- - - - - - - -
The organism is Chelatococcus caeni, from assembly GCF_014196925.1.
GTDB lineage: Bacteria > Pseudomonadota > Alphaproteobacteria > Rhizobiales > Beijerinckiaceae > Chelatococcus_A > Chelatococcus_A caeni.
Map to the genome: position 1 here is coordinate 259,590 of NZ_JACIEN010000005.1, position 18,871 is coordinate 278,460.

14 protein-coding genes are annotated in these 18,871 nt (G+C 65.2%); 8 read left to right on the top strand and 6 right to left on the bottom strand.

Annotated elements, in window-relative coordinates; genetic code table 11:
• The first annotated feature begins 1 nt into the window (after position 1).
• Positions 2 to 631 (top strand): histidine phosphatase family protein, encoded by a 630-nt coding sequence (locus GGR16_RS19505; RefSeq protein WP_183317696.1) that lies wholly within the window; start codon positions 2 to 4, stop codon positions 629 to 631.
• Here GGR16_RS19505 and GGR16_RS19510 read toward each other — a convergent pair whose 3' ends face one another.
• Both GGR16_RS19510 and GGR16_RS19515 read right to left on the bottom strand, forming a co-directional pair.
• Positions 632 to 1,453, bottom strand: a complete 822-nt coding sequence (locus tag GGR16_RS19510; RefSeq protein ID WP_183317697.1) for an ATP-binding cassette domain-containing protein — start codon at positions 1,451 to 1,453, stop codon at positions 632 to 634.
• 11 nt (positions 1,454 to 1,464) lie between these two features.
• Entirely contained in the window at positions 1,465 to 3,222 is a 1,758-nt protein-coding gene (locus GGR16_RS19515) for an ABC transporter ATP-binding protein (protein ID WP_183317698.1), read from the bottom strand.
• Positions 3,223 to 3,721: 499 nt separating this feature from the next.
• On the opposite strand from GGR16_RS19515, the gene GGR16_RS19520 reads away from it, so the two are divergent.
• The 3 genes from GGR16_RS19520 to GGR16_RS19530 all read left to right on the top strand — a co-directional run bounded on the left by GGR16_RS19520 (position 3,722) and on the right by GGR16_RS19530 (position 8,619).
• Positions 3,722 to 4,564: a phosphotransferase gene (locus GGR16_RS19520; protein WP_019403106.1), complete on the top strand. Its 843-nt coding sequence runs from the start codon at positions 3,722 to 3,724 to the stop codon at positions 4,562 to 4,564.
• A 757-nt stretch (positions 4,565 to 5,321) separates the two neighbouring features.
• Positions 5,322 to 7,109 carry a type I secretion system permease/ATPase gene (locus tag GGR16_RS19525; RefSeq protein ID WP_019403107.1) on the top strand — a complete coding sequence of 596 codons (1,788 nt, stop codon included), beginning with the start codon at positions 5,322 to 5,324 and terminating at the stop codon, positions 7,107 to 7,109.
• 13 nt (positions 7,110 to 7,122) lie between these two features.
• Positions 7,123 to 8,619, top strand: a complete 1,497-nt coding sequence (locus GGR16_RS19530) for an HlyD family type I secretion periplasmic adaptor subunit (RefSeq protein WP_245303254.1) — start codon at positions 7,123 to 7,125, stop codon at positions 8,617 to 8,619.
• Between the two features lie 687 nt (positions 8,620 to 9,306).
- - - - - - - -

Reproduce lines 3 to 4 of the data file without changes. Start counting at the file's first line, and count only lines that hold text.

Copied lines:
Map to the genome: position 1 here is coordinate 259,590 of NZ_JACIEN010000005.1, position 18,871 is coordinate 278,460.

14 protein-coding genes are annotated in these 18,871 nt (G+C 65.2%); 8 read left to right on the top strand and 6 right to left on the bottom strand.